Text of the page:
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Banking & Finance

NFSC: 10M credit growth at 13.5%

Released at: 06:29, 12/11/2017

NFSC: 10M credit growth at 13.5%

Illustrative image (Photo: VNA)

Figure up from 12.16% in first nine months, National Financial Supervisory Commission reports.

by Quang Huy

Total credit in Vietnam’s banking system expanded 13.5 per cent in the first ten months of the year, up from a 12.16 per cent increase in the first nine months, the National Financial Supervisory Commission (NFSC) wrote in a monthly report.

Medium- and long-term loans accounted for 53.7 per cent of total lending, down from 55.1 per cent at the end of 2016, while shorter-term loans made up the remaining 46.3 per cent, compared to 44.9 per cent ten months earlier.

Notably, lending in foreign currencies picked up 11.5 per cent in the ten-month period; higher than the 4.4 per cent in the same period last year, buoyed by larger imports.

The weight of lending for real estate has now fallen to 15.5 per cent of total credit from 17.1 per cent in 2016.

Consumer lending soared 58.6 per cent between January and October, “in line with the uptrend of consumption in the economy,” the report noted.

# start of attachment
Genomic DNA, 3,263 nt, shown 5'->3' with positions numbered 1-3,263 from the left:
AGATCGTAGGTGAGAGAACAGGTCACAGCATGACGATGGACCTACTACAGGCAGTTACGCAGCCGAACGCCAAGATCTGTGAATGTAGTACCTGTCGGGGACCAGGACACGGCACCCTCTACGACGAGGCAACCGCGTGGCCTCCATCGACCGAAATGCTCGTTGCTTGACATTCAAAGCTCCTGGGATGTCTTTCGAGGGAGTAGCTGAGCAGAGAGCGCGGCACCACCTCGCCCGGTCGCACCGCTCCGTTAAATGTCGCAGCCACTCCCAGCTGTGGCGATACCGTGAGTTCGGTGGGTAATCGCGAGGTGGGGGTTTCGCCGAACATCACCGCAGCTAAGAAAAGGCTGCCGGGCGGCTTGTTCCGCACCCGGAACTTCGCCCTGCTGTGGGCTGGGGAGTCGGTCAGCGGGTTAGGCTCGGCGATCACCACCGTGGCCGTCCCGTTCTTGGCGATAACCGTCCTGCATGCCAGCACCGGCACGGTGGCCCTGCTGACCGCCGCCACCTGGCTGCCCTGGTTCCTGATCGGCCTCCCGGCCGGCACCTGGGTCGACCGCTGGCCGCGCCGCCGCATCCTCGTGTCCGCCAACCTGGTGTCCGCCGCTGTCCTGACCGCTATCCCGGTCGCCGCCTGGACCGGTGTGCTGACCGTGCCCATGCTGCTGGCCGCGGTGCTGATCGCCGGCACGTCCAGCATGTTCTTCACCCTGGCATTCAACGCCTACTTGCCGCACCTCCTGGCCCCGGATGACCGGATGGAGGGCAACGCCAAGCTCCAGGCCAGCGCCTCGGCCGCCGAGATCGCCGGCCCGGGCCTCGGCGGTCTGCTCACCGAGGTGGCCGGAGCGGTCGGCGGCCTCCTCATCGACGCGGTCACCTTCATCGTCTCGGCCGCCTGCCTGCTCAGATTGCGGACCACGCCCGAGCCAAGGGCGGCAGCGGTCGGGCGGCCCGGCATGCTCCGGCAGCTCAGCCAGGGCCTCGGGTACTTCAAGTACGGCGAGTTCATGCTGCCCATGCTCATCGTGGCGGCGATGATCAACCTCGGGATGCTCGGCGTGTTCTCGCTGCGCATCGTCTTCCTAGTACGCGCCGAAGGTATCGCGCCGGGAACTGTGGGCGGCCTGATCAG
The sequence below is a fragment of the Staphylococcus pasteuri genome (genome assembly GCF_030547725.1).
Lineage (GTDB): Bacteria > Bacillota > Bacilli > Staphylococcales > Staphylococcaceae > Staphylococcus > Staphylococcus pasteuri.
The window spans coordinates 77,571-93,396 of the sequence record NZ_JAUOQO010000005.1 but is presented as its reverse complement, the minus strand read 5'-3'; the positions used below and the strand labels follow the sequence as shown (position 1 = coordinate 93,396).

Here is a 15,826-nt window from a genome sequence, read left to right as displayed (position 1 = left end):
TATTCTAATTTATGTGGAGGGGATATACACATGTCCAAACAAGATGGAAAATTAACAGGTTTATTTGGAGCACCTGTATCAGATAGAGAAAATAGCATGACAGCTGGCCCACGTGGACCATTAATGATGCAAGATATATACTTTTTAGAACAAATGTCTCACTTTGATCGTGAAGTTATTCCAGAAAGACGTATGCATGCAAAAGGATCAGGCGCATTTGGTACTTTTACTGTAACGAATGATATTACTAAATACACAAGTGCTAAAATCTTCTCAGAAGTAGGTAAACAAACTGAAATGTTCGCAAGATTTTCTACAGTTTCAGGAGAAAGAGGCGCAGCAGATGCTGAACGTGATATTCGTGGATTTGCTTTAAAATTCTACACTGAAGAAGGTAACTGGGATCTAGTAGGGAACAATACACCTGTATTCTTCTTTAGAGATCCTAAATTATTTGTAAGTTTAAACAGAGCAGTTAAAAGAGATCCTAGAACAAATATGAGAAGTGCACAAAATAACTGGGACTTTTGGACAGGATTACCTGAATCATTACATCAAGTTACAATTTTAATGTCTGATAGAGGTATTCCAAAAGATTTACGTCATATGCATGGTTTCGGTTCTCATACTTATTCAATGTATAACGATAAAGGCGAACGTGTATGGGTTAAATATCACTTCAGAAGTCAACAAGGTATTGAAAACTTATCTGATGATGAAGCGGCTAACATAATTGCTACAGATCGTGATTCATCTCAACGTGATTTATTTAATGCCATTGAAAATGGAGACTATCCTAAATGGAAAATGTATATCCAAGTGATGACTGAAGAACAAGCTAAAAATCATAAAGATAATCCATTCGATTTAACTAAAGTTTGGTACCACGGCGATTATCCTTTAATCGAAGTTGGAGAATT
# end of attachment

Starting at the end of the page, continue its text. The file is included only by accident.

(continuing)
The commission said that capital mobilization grew by an estimated 12 per cent from end-2016; lower than the 14.7 per cent expansion in the same period last year.

It noted that bank liquidity remained stable at low levels in October, evidenced by interbank interest rates sliding 20 basis points from the previous month, with rates of overnight, one-week, and one-month loans being 0.9 per cent, 0.9 per cent, and 1.5 per cent per annum, respectively.

Liquidity was supported by the State Bank of Vietnam (SBV) pumping in around VND130 trillion ($5.72 billion) since the start of the year.

Since August, Prime Minister Nguyen Xuan Phuc has called for an increase in credit growth to 21 per cent from the SBV’s target of 18 per cent this year to help the country hit its economic growth target, potentially adding to concerns over the pace of new lending.

In July, the SBV sprang a surprise on markets by reducing the refinancing rate, rediscount rate, overnight electronic interbank rate, and the rate of loans to offset capital shortages in clearance between the central bank and domestic banks by 25 basis points.

The cuts, which come three years after the previous move, reduced the refinancing rate to 6.25 per cent and the rediscount rate to 4.25 per cent and were aimed at stimulating the pace of economic growth towards the 6.7 per cent target for 2017.

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